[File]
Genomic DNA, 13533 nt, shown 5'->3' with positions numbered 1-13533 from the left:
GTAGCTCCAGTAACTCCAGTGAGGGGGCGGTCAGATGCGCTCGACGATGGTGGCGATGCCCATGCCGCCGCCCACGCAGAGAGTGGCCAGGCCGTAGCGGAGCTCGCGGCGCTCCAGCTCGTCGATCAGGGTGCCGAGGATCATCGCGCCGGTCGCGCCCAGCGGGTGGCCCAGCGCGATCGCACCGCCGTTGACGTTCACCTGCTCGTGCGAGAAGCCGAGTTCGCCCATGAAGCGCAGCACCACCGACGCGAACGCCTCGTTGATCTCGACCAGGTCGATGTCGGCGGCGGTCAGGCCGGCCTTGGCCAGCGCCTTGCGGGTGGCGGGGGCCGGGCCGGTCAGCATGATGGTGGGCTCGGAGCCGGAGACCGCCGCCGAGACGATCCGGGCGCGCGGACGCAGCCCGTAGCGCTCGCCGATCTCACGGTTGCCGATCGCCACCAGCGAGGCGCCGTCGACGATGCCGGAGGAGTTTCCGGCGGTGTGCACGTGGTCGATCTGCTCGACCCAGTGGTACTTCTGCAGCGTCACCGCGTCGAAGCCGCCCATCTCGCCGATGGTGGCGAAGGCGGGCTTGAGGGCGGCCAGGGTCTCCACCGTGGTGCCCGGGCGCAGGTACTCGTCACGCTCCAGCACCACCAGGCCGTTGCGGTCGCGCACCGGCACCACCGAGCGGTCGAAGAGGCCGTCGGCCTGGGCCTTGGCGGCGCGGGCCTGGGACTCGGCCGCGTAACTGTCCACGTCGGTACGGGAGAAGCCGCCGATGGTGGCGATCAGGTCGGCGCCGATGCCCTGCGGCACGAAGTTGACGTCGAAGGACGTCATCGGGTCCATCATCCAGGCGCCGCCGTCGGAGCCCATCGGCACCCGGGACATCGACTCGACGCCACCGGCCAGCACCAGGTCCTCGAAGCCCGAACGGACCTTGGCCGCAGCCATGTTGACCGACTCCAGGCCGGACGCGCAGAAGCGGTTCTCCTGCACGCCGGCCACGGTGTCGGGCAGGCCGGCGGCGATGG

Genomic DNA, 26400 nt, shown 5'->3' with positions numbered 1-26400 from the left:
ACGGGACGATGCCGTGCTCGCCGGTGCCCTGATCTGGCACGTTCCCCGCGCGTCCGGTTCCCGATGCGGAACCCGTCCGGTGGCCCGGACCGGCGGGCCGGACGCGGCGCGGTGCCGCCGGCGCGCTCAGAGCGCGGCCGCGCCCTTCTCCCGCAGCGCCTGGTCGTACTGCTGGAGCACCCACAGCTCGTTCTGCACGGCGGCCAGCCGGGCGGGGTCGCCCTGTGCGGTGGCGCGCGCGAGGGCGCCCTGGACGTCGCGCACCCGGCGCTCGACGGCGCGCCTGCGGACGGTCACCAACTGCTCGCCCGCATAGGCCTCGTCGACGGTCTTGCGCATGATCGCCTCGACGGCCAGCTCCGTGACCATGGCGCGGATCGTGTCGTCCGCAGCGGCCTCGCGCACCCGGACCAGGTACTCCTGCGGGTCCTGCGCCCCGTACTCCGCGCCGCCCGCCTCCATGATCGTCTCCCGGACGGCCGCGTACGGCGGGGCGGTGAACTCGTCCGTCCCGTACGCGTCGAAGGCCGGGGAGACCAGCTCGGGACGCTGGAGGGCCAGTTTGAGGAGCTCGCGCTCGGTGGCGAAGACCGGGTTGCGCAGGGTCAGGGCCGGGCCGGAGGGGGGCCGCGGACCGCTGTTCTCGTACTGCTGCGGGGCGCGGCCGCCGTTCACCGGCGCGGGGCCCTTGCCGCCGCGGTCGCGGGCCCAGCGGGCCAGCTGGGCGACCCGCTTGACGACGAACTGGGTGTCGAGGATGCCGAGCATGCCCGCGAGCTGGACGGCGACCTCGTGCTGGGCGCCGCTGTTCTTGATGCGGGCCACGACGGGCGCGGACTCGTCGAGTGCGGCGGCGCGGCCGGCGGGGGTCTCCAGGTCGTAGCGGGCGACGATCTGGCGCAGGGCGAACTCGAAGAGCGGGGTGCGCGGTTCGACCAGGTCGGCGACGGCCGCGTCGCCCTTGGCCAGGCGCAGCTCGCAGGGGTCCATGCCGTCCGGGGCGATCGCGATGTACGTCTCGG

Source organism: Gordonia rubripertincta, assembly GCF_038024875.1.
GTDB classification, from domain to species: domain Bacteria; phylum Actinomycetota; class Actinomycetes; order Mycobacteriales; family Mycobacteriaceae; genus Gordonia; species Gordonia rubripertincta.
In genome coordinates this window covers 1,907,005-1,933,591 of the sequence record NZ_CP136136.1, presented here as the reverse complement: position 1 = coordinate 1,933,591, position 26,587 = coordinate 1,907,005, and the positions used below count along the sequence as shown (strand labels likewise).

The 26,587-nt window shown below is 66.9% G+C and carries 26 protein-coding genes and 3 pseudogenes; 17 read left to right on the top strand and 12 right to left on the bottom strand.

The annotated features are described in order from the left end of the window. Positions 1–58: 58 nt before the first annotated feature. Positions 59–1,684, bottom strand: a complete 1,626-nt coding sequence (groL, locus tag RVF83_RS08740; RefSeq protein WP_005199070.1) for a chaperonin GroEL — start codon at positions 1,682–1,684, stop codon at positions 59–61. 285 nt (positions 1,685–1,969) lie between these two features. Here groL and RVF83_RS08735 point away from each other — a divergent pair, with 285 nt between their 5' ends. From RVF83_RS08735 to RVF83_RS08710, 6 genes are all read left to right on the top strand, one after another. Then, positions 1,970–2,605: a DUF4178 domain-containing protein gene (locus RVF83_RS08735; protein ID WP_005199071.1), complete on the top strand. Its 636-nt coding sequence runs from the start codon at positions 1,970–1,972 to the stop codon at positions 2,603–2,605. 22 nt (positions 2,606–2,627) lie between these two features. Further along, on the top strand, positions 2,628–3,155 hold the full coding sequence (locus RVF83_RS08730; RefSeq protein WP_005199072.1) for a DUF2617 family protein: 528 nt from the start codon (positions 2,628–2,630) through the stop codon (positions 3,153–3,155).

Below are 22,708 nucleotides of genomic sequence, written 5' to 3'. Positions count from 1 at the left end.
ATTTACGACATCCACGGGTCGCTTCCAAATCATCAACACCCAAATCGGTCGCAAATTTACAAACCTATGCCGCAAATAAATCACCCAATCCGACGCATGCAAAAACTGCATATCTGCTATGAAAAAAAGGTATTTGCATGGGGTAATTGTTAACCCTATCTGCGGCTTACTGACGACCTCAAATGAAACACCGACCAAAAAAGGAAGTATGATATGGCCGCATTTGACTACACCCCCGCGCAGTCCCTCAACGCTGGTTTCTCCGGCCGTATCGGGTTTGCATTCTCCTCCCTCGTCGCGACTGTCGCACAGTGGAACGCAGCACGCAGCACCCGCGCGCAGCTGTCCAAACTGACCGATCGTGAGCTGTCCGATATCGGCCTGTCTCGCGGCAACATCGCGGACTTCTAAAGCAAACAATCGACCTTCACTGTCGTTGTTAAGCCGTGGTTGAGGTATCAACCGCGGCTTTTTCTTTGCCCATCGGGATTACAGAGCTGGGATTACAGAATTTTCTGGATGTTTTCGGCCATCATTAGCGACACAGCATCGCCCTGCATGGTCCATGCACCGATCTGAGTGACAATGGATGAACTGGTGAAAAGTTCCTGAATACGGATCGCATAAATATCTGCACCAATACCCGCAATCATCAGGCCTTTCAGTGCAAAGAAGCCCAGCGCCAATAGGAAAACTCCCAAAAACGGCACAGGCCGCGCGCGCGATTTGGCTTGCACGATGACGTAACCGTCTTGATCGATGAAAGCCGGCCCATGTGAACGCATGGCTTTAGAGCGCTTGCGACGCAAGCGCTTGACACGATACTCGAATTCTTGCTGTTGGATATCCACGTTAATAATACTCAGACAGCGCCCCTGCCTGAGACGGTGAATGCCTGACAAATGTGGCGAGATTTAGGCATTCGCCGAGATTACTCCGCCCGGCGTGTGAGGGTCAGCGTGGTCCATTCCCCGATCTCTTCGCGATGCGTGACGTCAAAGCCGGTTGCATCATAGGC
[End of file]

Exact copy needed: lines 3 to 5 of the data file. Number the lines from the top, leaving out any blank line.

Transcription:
Genomic DNA, 26400 nt, shown 5'->3' with positions numbered 1-26400 from the left:
ACGGGACGATGCCGTGCTCGCCGGTGCCCTGATCTGGCACGTTCCCCGCGCGTCCGGTTCCCGATGCGGAACCCGTCCGGTGGCCCGGACCGGCGGGCCGGACGCGGCGCGGTGCCGCCGGCGCGCTCAGAGCGCGGCCGCGCCCTTCTCCCGCAGCGCCTGGTCGTACTGCTGGAGCACCCACAGCTCGTTCTGCACGGCGGCCAGCCGGGCGGGGTCGCCCTGTGCGGTGGCGCGCGCGAGGGCGCCCTGGACGTCGCGCACCCGGCGCTCGACGGCGCGCCTGCGGACGGTCACCAACTGCTCGCCCGCATAGGCCTCGTCGACGGTCTTGCGCATGATCGCCTCGACGGCCAGCTCCGTGACCATGGCGCGGATCGTGTCGTCCGCAGCGGCCTCGCGCACCCGGACCAGGTACTCCTGCGGGTCCTGCGCCCCGTACTCCGCGCCGCCCGCCTCCATGATCGTCTCCCGGACGGCCGCGTACGGCGGGGCGGTGAACTCGTCCGTCCCGTACGCGTCGAAGGCCGGGGAGACCAGCTCGGGACGCTGGAGGGCCAGTTTGAGGAGCTCGCGCTCGGTGGCGAAGACCGGGTTGCGCAGGGTCAGGGCCGGGCCGGAGGGGGGCCGCGGACCGCTGTTCTCGTACTGCTGCGGGGCGCGGCCGCCGTTCACCGGCGCGGGGCCCTTGCCGCCGCGGTCGCGGGCCCAGCGGGCCAGCTGGGCGACCCGCTTGACGACGAACTGGGTGTCGAGGATGCCGAGCATGCCCGCGAGCTGGACGGCGACCTCGTGCTGGGCGCCGCTGTTCTTGATGCGGGCCACGACGGGCGCGGACTCGTCGAGTGCGGCGGCGCGGCCGGCGGGGGTCTCCAGGTCGTAGCGGGCGACGATCTGGCGCAGGGCGAACTCGAAGAGCGGGGTGCGCGGTTCGACCAGGTCGGCGACGGCCGCGTCGCCCTTGGCCAGGCGCAGCTCGCAGGGGTCCATGCCGTCCGGGGCGATCGCGATGTACGTCTCGG

Source organism: Gordonia rubripertincta, assembly GCF_038024875.1.